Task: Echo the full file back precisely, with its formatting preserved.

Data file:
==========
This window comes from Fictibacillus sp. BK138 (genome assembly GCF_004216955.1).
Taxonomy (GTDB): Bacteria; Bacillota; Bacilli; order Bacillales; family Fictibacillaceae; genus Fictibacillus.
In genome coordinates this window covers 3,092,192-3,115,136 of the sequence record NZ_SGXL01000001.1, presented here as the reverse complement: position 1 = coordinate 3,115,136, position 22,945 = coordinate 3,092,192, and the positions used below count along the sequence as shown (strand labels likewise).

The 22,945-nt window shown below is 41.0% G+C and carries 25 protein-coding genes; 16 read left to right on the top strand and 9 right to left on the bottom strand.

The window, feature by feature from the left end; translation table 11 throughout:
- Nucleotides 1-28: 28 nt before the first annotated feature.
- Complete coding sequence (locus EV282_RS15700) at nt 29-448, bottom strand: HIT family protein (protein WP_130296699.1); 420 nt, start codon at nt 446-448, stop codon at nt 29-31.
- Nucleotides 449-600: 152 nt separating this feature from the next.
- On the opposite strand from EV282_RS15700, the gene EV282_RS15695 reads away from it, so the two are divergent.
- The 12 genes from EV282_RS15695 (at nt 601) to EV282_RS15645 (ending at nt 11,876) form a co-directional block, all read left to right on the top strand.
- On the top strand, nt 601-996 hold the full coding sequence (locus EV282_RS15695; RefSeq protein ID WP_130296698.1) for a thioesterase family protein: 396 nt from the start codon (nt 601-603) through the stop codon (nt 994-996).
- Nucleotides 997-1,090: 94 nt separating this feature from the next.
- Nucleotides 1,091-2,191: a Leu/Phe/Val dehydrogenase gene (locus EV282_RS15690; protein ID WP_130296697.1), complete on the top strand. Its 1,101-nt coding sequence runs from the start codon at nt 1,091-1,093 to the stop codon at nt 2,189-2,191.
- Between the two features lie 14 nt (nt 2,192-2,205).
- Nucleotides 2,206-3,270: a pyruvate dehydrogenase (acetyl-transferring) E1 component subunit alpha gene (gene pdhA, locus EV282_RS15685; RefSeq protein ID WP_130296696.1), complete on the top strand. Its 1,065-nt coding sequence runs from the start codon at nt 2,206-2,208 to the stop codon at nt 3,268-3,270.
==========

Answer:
This window comes from Fictibacillus sp. BK138 (genome assembly GCF_004216955.1).
Taxonomy (GTDB): Bacteria; Bacillota; Bacilli; order Bacillales; family Fictibacillaceae; genus Fictibacillus.
In genome coordinates this window covers 3,092,192-3,115,136 of the sequence record NZ_SGXL01000001.1, presented here as the reverse complement: position 1 = coordinate 3,115,136, position 22,945 = coordinate 3,092,192, and the positions used below count along the sequence as shown (strand labels likewise).

The 22,945-nt window shown below is 41.0% G+C and carries 25 protein-coding genes; 16 read left to right on the top strand and 9 right to left on the bottom strand.

The window, feature by feature from the left end; translation table 11 throughout:
- Nucleotides 1-28: 28 nt before the first annotated feature.
- Complete coding sequence (locus EV282_RS15700) at nt 29-448, bottom strand: HIT family protein (protein WP_130296699.1); 420 nt, start codon at nt 446-448, stop codon at nt 29-31.
- Nucleotides 449-600: 152 nt separating this feature from the next.
- On the opposite strand from EV282_RS15700, the gene EV282_RS15695 reads away from it, so the two are divergent.
- The 12 genes from EV282_RS15695 (at nt 601) to EV282_RS15645 (ending at nt 11,876) form a co-directional block, all read left to right on the top strand.
- On the top strand, nt 601-996 hold the full coding sequence (locus EV282_RS15695; RefSeq protein ID WP_130296698.1) for a thioesterase family protein: 396 nt from the start codon (nt 601-603) through the stop codon (nt 994-996).
- Nucleotides 997-1,090: 94 nt separating this feature from the next.
- Nucleotides 1,091-2,191: a Leu/Phe/Val dehydrogenase gene (locus EV282_RS15690; protein ID WP_130296697.1), complete on the top strand. Its 1,101-nt coding sequence runs from the start codon at nt 1,091-1,093 to the stop codon at nt 2,189-2,191.
- Between the two features lie 14 nt (nt 2,192-2,205).
- Nucleotides 2,206-3,270: a pyruvate dehydrogenase (acetyl-transferring) E1 component subunit alpha gene (gene pdhA, locus EV282_RS15685; RefSeq protein ID WP_130296696.1), complete on the top strand. Its 1,065-nt coding sequence runs from the start codon at nt 2,206-2,208 to the stop codon at nt 3,268-3,270.